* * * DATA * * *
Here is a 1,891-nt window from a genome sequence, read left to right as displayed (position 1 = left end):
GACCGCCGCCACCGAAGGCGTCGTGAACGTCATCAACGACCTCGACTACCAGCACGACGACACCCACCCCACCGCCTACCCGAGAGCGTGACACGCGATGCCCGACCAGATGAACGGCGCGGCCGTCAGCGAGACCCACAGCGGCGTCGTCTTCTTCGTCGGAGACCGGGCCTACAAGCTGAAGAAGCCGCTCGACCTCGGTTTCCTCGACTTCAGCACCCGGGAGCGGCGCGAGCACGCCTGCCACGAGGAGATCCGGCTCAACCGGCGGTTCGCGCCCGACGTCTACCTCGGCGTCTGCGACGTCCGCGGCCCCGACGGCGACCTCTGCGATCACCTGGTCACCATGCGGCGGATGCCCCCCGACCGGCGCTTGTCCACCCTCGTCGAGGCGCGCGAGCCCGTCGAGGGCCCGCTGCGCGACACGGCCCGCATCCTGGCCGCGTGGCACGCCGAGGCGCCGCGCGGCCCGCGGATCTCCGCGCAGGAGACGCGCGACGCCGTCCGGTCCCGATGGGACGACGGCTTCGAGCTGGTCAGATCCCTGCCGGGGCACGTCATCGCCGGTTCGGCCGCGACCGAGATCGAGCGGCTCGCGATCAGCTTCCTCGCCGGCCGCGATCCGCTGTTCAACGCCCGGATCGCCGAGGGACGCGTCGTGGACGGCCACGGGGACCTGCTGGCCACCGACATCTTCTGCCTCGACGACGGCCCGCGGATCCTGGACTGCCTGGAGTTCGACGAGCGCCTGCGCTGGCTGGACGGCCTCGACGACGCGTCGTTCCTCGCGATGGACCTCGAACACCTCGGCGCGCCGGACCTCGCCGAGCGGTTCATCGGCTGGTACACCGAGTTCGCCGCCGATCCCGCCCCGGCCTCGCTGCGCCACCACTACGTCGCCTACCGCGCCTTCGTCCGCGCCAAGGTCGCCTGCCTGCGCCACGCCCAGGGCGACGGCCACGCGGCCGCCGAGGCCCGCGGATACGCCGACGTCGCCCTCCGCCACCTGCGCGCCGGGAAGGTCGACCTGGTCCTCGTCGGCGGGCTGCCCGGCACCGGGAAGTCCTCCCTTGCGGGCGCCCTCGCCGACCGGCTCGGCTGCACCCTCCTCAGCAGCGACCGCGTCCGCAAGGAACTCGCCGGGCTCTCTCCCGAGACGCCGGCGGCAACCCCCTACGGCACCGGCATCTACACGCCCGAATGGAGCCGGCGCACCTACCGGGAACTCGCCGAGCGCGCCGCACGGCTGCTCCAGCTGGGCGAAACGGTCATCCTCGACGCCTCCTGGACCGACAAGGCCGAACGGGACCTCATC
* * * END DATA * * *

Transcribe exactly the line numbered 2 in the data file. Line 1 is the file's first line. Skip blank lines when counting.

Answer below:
GACCGCCGCCACCGAAGGCGTCGTGAACGTCATCAACGACCTCGACTACCAGCACGACGACACCCACCCCACCGCCTACCCGAGAGCGTGACACGCGATGCCCGACCAGATGAACGGCGCGGCCGTCAGCGAGACCCACAGCGGCGTCGTCTTCTTCGTCGGAGACCGGGCCTACAAGCTGAAGAAGCCGCTCGACCTCGGTTTCCTCGACTTCAGCACCCGGGAGCGGCGCGAGCACGCCTGCCACGAGGAGATCCGGCTCAACCGGCGGTTCGCGCCCGACGTCTACCTCGGCGTCTGCGACGTCCGCGGCCCCGACGGCGACCTCTGCGATCACCTGGTCACCATGCGGCGGATGCCCCCCGACCGGCGCTTGTCCACCCTCGTCGAGGCGCGCGAGCCCGTCGAGGGCCCGCTGCGCGACACGGCCCGCATCCTGGCCGCGTGGCACGCCGAGGCGCCGCGCGGCCCGCGGATCTCCGCGCAGGAGACGCGCGACGCCGTCCGGTCCCGATGGGACGACGGCTTCGAGCTGGTCAGATCCCTGCCGGGGCACGTCATCGCCGGTTCGGCCGCGACCGAGATCGAGCGGCTCGCGATCAGCTTCCTCGCCGGCCGCGATCCGCTGTTCAACGCCCGGATCGCCGAGGGACGCGTCGTGGACGGCCACGGGGACCTGCTGGCCACCGACATCTTCTGCCTCGACGACGGCCCGCGGATCCTGGACTGCCTGGAGTTCGACGAGCGCCTGCGCTGGCTGGACGGCCTCGACGACGCGTCGTTCCTCGCGATGGACCTCGAACACCTCGGCGCGCCGGACCTCGCCGAGCGGTTCATCGGCTGGTACACCGAGTTCGCCGCCGATCCCGCCCCGGCCTCGCTGCGCCACCACTACGTCGCCTACCGCGCCTTCGTCCGCGCCAAGGTCGCCTGCCTGCGCCACGCCCAGGGCGACGGCCACGCGGCCGCCGAGGCCCGCGGATACGCCGACGTCGCCCTCCGCCACCTGCGCGCCGGGAAGGTCGACCTGGTCCTCGTCGGCGGGCTGCCCGGCACCGGGAAGTCCTCCCTTGCGGGCGCCCTCGCCGACCGGCTCGGCTGCACCCTCCTCAGCAGCGACCGCGTCCGCAAGGAACTCGCCGGGCTCTCTCCCGAGACGCCGGCGGCAACCCCCTACGGCACCGGCATCTACACGCCCGAATGGAGCCGGCGCACCTACCGGGAACTCGCCGAGCGCGCCGCACGGCTGCTCCAGCTGGGCGAAACGGTCATCCTCGACGCCTCCTGGACCGACAAGGCCGAACGGGACCTCATC